Plausible scenarios of future land use derived from model projections may differ substantially from what is actually desired by society, and identifying such mismatches is important for identifying policies to resolve them.
The study presents an assessment of the spatial pattern of ecosystem services (ES) associations across Europe based on models of eleven ES and one dis-service, mapped at the extent of twenty-seven Member States of the European Union (EU27) on a 1 km2 grid.
The study estimates the social demand for key benefits provided by Aleppo pine forests in Catalonia that can be enhanced by management. These so-called externalities are the side effects of forest management on citizens’ welfare and can be either positive or negative.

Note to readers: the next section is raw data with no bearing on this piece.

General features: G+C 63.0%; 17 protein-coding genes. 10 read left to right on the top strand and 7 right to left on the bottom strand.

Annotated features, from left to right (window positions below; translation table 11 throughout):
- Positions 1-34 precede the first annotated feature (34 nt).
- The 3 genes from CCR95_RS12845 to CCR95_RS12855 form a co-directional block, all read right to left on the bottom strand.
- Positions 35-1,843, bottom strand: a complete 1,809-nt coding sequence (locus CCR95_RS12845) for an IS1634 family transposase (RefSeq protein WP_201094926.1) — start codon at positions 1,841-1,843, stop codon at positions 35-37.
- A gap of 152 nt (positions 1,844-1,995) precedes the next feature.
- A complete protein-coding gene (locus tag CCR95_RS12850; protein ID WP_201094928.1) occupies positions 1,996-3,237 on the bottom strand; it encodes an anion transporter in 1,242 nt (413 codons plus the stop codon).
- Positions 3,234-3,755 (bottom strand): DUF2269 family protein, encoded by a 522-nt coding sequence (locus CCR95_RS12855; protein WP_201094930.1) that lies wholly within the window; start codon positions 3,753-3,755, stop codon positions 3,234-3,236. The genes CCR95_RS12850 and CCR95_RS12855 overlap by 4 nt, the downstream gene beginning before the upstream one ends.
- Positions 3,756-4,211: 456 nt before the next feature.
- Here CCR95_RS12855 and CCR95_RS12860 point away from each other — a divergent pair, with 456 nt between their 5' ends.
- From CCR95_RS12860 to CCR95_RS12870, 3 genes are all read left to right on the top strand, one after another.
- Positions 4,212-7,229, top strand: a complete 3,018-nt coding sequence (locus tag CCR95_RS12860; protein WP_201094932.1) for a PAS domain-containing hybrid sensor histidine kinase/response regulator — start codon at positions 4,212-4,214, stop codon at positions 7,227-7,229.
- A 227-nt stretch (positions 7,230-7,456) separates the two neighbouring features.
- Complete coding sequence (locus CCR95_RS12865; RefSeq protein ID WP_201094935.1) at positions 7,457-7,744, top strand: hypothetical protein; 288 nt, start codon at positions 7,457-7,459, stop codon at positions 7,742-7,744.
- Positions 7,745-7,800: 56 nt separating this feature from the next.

Assessing changes in the extent and management intensity of land use is crucial to understanding land-system dynamics and their environmental and social outcomes. Yet, changes in the spatial patterns of land management intensity, and thus how they might relate to changes in the extent of land uses, remains unclear for many world regions.
Explorations of future land use change are important to understand potential conflicts between competing land uses, trade-offs associated with particular land change trajectories, and the effectiveness of policies to steer land systems into desirable states.